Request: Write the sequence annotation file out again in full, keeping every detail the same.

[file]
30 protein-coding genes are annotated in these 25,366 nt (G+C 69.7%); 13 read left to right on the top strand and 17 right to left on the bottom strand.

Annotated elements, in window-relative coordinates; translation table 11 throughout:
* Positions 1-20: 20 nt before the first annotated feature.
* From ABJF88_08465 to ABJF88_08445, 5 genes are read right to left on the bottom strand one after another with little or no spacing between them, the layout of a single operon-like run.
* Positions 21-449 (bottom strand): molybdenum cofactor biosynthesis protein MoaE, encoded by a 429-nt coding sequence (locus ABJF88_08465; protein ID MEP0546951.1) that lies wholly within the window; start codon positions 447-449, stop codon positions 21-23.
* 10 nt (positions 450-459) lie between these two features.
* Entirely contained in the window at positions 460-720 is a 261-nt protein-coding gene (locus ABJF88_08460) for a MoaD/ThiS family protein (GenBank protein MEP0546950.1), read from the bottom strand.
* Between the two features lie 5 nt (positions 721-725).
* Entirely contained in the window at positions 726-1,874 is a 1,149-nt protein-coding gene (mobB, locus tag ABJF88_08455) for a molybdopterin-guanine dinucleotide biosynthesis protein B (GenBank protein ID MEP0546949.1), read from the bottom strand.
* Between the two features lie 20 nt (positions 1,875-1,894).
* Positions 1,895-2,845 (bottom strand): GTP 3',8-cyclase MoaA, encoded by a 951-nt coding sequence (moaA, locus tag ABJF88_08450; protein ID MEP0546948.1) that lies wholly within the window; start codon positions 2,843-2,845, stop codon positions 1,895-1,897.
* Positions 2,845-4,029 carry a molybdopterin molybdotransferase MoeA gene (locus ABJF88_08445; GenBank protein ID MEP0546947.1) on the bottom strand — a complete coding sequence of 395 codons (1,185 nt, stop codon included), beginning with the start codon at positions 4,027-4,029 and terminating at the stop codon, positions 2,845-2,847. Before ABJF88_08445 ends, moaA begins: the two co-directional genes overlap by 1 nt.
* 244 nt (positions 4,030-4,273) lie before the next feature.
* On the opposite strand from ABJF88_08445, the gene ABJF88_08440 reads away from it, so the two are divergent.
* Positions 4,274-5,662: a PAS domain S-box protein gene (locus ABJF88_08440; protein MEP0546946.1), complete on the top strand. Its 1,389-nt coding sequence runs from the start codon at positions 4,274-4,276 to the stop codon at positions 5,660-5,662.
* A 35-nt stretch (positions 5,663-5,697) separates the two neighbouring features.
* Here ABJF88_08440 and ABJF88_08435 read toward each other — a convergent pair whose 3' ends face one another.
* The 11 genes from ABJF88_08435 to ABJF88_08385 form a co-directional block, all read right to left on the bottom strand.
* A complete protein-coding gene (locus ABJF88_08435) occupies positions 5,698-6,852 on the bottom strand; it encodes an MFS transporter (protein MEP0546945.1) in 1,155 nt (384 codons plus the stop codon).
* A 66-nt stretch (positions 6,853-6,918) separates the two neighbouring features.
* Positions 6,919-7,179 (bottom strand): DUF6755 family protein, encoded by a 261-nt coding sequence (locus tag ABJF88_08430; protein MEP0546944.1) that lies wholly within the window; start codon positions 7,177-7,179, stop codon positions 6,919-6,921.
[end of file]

30 protein-coding genes are annotated in these 25,366 nt (G+C 69.7%); 13 read left to right on the top strand and 17 right to left on the bottom strand.

Annotated elements, in window-relative coordinates; translation table 11 throughout:
* Positions 1-20: 20 nt before the first annotated feature.
* From ABJF88_08465 to ABJF88_08445, 5 genes are read right to left on the bottom strand one after another with little or no spacing between them, the layout of a single operon-like run.
* Positions 21-449 (bottom strand): molybdenum cofactor biosynthesis protein MoaE, encoded by a 429-nt coding sequence (locus ABJF88_08465; protein ID MEP0546951.1) that lies wholly within the window; start codon positions 447-449, stop codon positions 21-23.
* 10 nt (positions 450-459) lie between these two features.
* Entirely contained in the window at positions 460-720 is a 261-nt protein-coding gene (locus ABJF88_08460) for a MoaD/ThiS family protein (GenBank protein MEP0546950.1), read from the bottom strand.
* Between the two features lie 5 nt (positions 721-725).
* Entirely contained in the window at positions 726-1,874 is a 1,149-nt protein-coding gene (mobB, locus tag ABJF88_08455) for a molybdopterin-guanine dinucleotide biosynthesis protein B (GenBank protein ID MEP0546949.1), read from the bottom strand.
* Between the two features lie 20 nt (positions 1,875-1,894).
* Positions 1,895-2,845 (bottom strand): GTP 3',8-cyclase MoaA, encoded by a 951-nt coding sequence (moaA, locus tag ABJF88_08450; protein ID MEP0546948.1) that lies wholly within the window; start codon positions 2,843-2,845, stop codon positions 1,895-1,897.
* Positions 2,845-4,029 carry a molybdopterin molybdotransferase MoeA gene (locus ABJF88_08445; GenBank protein ID MEP0546947.1) on the bottom strand — a complete coding sequence of 395 codons (1,185 nt, stop codon included), beginning with the start codon at positions 4,027-4,029 and terminating at the stop codon, positions 2,845-2,847. Before ABJF88_08445 ends, moaA begins: the two co-directional genes overlap by 1 nt.
* 244 nt (positions 4,030-4,273) lie before the next feature.
* On the opposite strand from ABJF88_08445, the gene ABJF88_08440 reads away from it, so the two are divergent.
* Positions 4,274-5,662: a PAS domain S-box protein gene (locus ABJF88_08440; protein MEP0546946.1), complete on the top strand. Its 1,389-nt coding sequence runs from the start codon at positions 4,274-4,276 to the stop codon at positions 5,660-5,662.
* A 35-nt stretch (positions 5,663-5,697) separates the two neighbouring features.
* Here ABJF88_08440 and ABJF88_08435 read toward each other — a convergent pair whose 3' ends face one another.
* The 11 genes from ABJF88_08435 to ABJF88_08385 form a co-directional block, all read right to left on the bottom strand.
* A complete protein-coding gene (locus ABJF88_08435) occupies positions 5,698-6,852 on the bottom strand; it encodes an MFS transporter (protein MEP0546945.1) in 1,155 nt (384 codons plus the stop codon).
* A 66-nt stretch (positions 6,853-6,918) separates the two neighbouring features.
* Positions 6,919-7,179 (bottom strand): DUF6755 family protein, encoded by a 261-nt coding sequence (locus tag ABJF88_08430; protein MEP0546944.1) that lies wholly within the window; start codon positions 7,177-7,179, stop codon positions 6,919-6,921.